It’s no secret that fiber is incredibly important for our overall health. Read any blog on fiber and you’ll hear, ”Make sure you’re getting enough fiber!” But when it comes down to it, what is fiber and why is it that it’s so helpful for our digestion and overall health?
Dietary fiber is a plant-based nutrient and refers to the edible parts of plants and carbohydrates that cannot be digested by our bodies. Since it can’t be broken down, it travels through the small and large intestines primarily intact, to then which it passes out through the stool. You may be thinking, “Wait, so a food I can’t even digest is supposed to be a part of my daily diet?!” Let me explain…
Fiber plays two roles in our bodies. First, although our human cells don’t digest it, our beneficial bacteria in our digestive tracts DO, so it serves as a crucial food to keep our microbiome healthy and happy. After all, we are made of more bacteria cells than human cells, so in that lens, we NEED to be feeding our microbiome! Second, because fiber travels through the digestive tract intact, it acts as a broom, sweeping out toxins and matter. This helps with detoxification and digestion. This is why you often read that fiber is helpful if you’re dealing with constipation or irregular bowel movements.
Fiber contains zero calories since it essentially can’t be digested, and although it’s found in carbohydrate foods like vegetables, fruits, nuts and whole grains, it doesn’t contribute any carbs to our diets.
Soluble fiber, which can be found in oats, peas, apples, carrots, flaxseed, lentils, citrus fruits and psyllium. These foods can be dissolved in water. It’s benefits may include lowering blood sugar and glucose levels.
Insoluble fiber. This is the fiber you’re likely being told to have more of. It provides a cleaning and sweeping of material through the colon and contributes to healthy bowel movements. Insoluble fiber can be found in nuts, brown rice, beans, and various vegetables such as cauliflower, zucchini, green beans, and most root veggies.
Of note: If you have tested positive for SIBO (small intestinal bacteria overgrowth) it is recommended to avoid fiber until the SIBO is resolved as it can feed the pathogenic bacteria in the small intestine, making the issue worse. Or, if you know you feel worse when you eat fiber (bloating, gas, abdominal pain, rapid bowel transit time) that is a sign you either had too much fiber, potentially have SIBO, or have a food sensitivity to some fiber-rich foods you ate. If that is the case, please get in touch if you would like to run functional lab tests that can identify if you may have SIBO or other gut infections or food sensitivities that could be causing this. It’s important to know this before proceeding with a high fiber diet if you have a history of symptoms when consuming fiber.
Now for the good news! Fiber is incredibly easy to add to your diet. While there are many fiber supplements on the market today, you can usually get all the fiber you need in a day from food alone. Select a few foods from the list below as they work for your body and see how you feel! There are many more but this is a great start for particularly high fiber foods.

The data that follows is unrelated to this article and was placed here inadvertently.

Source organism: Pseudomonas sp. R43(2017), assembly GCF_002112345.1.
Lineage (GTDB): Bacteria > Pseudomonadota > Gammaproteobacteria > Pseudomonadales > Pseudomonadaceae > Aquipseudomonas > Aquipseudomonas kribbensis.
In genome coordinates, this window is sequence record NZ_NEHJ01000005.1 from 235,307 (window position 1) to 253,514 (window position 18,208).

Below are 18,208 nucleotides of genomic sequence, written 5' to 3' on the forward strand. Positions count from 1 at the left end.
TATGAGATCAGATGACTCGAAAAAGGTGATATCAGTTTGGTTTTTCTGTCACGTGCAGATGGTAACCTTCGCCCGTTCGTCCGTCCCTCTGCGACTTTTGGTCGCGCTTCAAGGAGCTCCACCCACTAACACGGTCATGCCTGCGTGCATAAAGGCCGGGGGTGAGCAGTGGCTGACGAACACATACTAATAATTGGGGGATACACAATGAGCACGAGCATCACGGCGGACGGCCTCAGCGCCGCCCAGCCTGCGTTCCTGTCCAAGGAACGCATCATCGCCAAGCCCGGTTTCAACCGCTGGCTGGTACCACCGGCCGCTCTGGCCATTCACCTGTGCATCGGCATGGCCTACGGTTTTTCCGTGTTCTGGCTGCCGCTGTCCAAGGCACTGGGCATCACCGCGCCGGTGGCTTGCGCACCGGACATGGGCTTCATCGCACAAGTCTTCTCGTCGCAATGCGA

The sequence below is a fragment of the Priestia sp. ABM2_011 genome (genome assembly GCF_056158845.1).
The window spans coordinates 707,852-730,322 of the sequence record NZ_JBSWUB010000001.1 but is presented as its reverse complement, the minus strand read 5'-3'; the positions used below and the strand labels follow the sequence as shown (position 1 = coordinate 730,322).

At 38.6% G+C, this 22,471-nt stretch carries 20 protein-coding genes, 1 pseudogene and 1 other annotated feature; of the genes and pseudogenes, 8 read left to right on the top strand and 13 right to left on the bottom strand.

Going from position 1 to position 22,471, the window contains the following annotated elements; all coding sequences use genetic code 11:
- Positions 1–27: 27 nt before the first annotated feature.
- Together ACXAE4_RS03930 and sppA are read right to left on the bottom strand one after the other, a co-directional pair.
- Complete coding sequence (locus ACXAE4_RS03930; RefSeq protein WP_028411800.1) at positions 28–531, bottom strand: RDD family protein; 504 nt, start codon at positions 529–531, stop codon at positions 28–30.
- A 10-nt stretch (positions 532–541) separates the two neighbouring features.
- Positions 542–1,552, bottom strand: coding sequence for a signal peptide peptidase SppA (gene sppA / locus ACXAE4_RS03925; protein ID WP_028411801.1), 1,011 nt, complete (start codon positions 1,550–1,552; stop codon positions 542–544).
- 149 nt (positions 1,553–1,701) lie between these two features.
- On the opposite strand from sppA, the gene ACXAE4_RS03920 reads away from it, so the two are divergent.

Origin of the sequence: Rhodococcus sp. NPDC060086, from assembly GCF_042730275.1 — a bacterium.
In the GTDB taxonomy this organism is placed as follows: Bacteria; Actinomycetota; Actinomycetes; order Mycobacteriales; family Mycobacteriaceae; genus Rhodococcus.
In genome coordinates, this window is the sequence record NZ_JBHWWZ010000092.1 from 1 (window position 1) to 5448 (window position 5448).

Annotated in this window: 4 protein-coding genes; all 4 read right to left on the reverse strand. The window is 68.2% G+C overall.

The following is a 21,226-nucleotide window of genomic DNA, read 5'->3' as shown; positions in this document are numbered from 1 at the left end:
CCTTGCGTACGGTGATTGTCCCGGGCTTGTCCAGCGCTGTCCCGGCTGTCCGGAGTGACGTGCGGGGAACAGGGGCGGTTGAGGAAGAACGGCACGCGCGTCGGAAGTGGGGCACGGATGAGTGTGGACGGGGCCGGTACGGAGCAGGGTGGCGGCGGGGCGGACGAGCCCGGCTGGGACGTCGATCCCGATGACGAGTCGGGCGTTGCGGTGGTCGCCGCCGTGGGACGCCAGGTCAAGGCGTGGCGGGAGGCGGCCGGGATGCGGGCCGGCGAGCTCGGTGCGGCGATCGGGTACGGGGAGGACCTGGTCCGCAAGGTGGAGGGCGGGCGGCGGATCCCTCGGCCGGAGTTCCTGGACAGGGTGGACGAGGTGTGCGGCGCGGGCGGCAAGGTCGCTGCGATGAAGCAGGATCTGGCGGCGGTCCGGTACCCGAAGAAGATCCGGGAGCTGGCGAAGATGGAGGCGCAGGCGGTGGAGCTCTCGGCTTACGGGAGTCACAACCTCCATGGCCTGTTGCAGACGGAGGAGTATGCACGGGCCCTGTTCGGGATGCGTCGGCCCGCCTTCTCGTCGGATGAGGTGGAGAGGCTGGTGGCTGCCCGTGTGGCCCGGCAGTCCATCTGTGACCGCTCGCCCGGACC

Another thing to be mindful of is not to consume artificial forms of fiber. There are a lot of things on the market today that advertise being full of fiber but are really loaded with preservatives, sweeteners, and fillers. This is the OPPOSITE of what our body needs in order to promote healthy digestion! So please, do your best to steer clear from artificial sweeteners, protein bars, refined flours, cereals, and other manufactured products by looking at the ingredient labels or asking your health professional (or myself) for a recommendation.
Here is an excellent recipe that I love making for an extra boost of fiber for my belly! Jerusalem artichokes are full of prebiotic fibers, plus my recipe is loaded with the anti-inflammatory benefits of curcumin (turmeric) so it’s an especially beneficial recipe for digestion.
I also love this flax tea! It’s not only warming which is great for digestion but also full of fiber.
IMPORTANT NOTE: Fiber is best absorbed by water. So, when you’re coming fiber, make sure to also consume room temp or warm water.
In my popular Love Your Gut group program, we discuss not only how to safely increase fiber in your diet but how to take all areas of digestion into consideration so you can move past symptoms and finally feel squeaky clean and smooth sailing! Hop on over to programs.thrivebyfood.com/p/loveyourgut for more information and to see if the program for you (hint: it’s always the right time to work on digestion – our gut is the core of ALL of our health!)
Let me know which fiber-rich foods you plan to try in the comments below!
Kristin Thomas is a health coach and Functional Diagnostic Nutrition Practitioner specialized in helping women with hormone, digestion, and autoimmune health concerns. Having gone through these health challenges herself, she now helps clients find their own path to complete wellness through practical and natural diet and lifestyle changes.
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